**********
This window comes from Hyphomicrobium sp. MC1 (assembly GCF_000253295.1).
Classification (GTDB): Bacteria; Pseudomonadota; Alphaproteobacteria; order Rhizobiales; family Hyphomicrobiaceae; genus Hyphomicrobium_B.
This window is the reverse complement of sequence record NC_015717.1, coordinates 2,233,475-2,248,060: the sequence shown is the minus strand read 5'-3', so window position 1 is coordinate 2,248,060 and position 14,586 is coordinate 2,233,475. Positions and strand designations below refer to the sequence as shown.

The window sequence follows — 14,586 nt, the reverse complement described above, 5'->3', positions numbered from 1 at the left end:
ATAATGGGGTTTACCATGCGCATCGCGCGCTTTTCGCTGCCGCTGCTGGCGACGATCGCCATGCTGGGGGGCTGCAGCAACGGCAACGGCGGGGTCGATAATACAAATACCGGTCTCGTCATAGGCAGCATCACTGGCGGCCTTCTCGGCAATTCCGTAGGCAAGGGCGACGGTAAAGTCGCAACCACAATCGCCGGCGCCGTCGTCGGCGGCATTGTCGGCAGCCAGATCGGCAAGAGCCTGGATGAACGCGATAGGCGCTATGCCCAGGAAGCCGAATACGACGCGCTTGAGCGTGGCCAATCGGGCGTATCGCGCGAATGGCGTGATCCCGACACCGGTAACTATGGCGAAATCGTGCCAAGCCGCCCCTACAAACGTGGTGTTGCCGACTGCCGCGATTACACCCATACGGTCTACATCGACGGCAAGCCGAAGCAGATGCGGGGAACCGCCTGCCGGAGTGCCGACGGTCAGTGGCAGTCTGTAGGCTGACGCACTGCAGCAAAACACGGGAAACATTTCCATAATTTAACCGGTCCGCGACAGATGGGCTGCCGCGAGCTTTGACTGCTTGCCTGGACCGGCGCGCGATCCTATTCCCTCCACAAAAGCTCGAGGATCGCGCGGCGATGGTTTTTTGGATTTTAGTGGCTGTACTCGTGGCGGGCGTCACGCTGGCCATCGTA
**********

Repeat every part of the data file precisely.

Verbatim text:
This window comes from Hyphomicrobium sp. MC1 (assembly GCF_000253295.1).
Classification (GTDB): Bacteria; Pseudomonadota; Alphaproteobacteria; order Rhizobiales; family Hyphomicrobiaceae; genus Hyphomicrobium_B.
This window is the reverse complement of sequence record NC_015717.1, coordinates 2,233,475-2,248,060: the sequence shown is the minus strand read 5'-3', so window position 1 is coordinate 2,248,060 and position 14,586 is coordinate 2,233,475. Positions and strand designations below refer to the sequence as shown.

The window sequence follows — 14,586 nt, the reverse complement described above, 5'->3', positions numbered from 1 at the left end:
ATAATGGGGTTTACCATGCGCATCGCGCGCTTTTCGCTGCCGCTGCTGGCGACGATCGCCATGCTGGGGGGCTGCAGCAACGGCAACGGCGGGGTCGATAATACAAATACCGGTCTCGTCATAGGCAGCATCACTGGCGGCCTTCTCGGCAATTCCGTAGGCAAGGGCGACGGTAAAGTCGCAACCACAATCGCCGGCGCCGTCGTCGGCGGCATTGTCGGCAGCCAGATCGGCAAGAGCCTGGATGAACGCGATAGGCGCTATGCCCAGGAAGCCGAATACGACGCGCTTGAGCGTGGCCAATCGGGCGTATCGCGCGAATGGCGTGATCCCGACACCGGTAACTATGGCGAAATCGTGCCAAGCCGCCCCTACAAACGTGGTGTTGCCGACTGCCGCGATTACACCCATACGGTCTACATCGACGGCAAGCCGAAGCAGATGCGGGGAACCGCCTGCCGGAGTGCCGACGGTCAGTGGCAGTCTGTAGGCTGACGCACTGCAGCAAAACACGGGAAACATTTCCATAATTTAACCGGTCCGCGACAGATGGGCTGCCGCGAGCTTTGACTGCTTGCCTGGACCGGCGCGCGATCCTATTCCCTCCACAAAAGCTCGAGGATCGCGCGGCGATGGTTTTTTGGATTTTAGTGGCTGTACTCGTGGCGGGCGTCACGCTGGCCATCGTA